As time passes, Adam becomes enamored of various new technologies. He buys a Victor Victrola (a new music player) and subscribes to various scientific journals. Eventually he becomes obsessed with the idea od refrigeration. He studies it and begins to daydream about the possibilities. One day he invites Will Hamilton over—he wants to discuss something with him. He reveals to Will his plan: he will buy the Salinas ice plant, and use refrigeration techniques to ship fresh lettuce clear across the country on a train for the first time ever. Will becomes angry—he chastises Adam for not thinking things through, for not giving any consideration to sound business practice. Will says that war is brewing in Europe, and that beans and other imperishables are going to be far more in demand than fresh lettuce in the winter. He calms himself down and is proud when he leaves that he gave Adam such sound advice.
The disagreement between Will and Adam is another example of the novel’s stance against materialism. Adam wants to create because he is interested, he is enthusiastic, and he is excited by the prospect of solving problems. Will cannot understand such enterprise—he is a businessman, and the only justification he understands is profit. He suggests Adam look for ways to profit off the impending war instead of filling his head with wild ideas about invention and innovation. He genuinely believes he is doing Adam a favor; but in reality he is discouraging curiosity and engagement in favor of the pursuit of profit.
Later that year Adam executes his great plan. Many major businessmen are excited about the venture, but no one wants to invest until they see that it works. Adam packs his lettuce in ice and the train sets off—and an almost impossibly unlucky series of events come to pass. The train is delayed over and over again, and the trip is several days longer than it should be. The result is six full carloads of rotted, soggy lettuce. Now, in hindsight, Everyone dismisses Adam’s idea as stupid and foolish. Even so, and despite the fact that he has squandered most of his fortune on his failed plan, Adam remains in good spirits, deciding to keep the ice factory.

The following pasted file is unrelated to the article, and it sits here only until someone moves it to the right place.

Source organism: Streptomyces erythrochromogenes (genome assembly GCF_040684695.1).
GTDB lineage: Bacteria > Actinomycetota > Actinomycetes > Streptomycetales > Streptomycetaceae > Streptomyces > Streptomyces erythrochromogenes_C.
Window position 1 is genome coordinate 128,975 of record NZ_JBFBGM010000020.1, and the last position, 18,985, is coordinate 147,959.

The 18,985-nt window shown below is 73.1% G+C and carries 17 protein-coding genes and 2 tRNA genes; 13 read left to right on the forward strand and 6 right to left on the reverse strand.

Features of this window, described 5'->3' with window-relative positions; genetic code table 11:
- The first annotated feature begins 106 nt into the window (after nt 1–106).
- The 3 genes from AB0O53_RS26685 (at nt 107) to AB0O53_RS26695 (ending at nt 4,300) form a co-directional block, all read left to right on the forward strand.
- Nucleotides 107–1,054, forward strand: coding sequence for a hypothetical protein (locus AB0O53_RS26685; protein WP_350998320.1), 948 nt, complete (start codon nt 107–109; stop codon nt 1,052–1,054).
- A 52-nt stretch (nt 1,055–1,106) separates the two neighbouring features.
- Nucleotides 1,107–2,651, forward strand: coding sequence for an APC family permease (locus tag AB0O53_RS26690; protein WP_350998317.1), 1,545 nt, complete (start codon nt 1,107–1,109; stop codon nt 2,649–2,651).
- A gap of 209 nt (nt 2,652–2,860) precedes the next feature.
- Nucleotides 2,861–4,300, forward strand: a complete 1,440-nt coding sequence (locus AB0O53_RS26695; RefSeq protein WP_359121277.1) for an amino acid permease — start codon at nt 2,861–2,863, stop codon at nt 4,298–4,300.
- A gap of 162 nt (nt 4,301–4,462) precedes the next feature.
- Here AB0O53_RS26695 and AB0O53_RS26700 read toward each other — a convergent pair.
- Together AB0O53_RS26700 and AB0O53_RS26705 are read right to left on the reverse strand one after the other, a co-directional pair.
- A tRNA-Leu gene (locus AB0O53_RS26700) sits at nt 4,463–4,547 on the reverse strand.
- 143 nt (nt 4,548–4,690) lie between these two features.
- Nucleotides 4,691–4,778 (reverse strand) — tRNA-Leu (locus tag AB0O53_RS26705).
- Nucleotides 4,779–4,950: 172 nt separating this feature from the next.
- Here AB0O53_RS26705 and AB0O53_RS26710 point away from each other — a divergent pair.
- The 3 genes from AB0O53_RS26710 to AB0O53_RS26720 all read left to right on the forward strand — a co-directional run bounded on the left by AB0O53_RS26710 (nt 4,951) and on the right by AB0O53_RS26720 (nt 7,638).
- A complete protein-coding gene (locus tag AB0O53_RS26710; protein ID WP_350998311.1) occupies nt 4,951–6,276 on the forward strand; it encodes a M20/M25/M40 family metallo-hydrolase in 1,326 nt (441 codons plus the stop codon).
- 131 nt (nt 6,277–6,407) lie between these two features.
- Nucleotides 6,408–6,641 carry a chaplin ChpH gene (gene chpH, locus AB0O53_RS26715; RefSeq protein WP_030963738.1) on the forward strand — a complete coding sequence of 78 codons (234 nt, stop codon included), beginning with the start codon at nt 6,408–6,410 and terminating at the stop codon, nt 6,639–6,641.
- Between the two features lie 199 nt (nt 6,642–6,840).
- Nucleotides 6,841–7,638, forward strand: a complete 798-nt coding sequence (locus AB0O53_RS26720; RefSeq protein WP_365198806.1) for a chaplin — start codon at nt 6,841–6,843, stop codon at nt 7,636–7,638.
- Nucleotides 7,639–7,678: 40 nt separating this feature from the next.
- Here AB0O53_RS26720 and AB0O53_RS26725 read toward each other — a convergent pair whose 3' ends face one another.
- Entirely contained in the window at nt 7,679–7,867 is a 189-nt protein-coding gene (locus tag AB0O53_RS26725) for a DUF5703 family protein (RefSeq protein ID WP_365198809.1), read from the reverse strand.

Adam’s experiment is a failure, but not because of any fault on his own part. His ideas were sound, and that’s all that matters to Adam. Though he has lost his fortune, he is not concerned with such things. Like Sam Hamilton, Adam can live a fulfilled, meaningful, happy life without becoming particularly wealthy. He is happy to do work so long as it is interesting and meaningful, even if it doesn’t make him rich.
Aron takes the failure much harder than his father. He is ridiculed in school and feels ashamed that he is no longer wealthy. Aron feels as though he cannot hold his head up in school, and tells Abra that he hates his father. Abra chides him for saying such things, and Aron says he wants to escape Salinas. He buries himself in his studies and begins to perform well in school. As for Cal, knowledge has always come so easily to him that he finds it hard to be engaged by his coursework. He grows tall and restless, and a darkness can be seen in his face.
Aron does not take kindly to the idea that his father is fallible. He dreams of escaping Salinas—Aron is, like Adam once was, an escapist. He would rather look away from the harsh realities of life than experience them, endure them, and overcome them. Cal, on the other hand, seems to inhabit this kind of darkness perpetually. Their reenactment of the Cain and Abel story continues.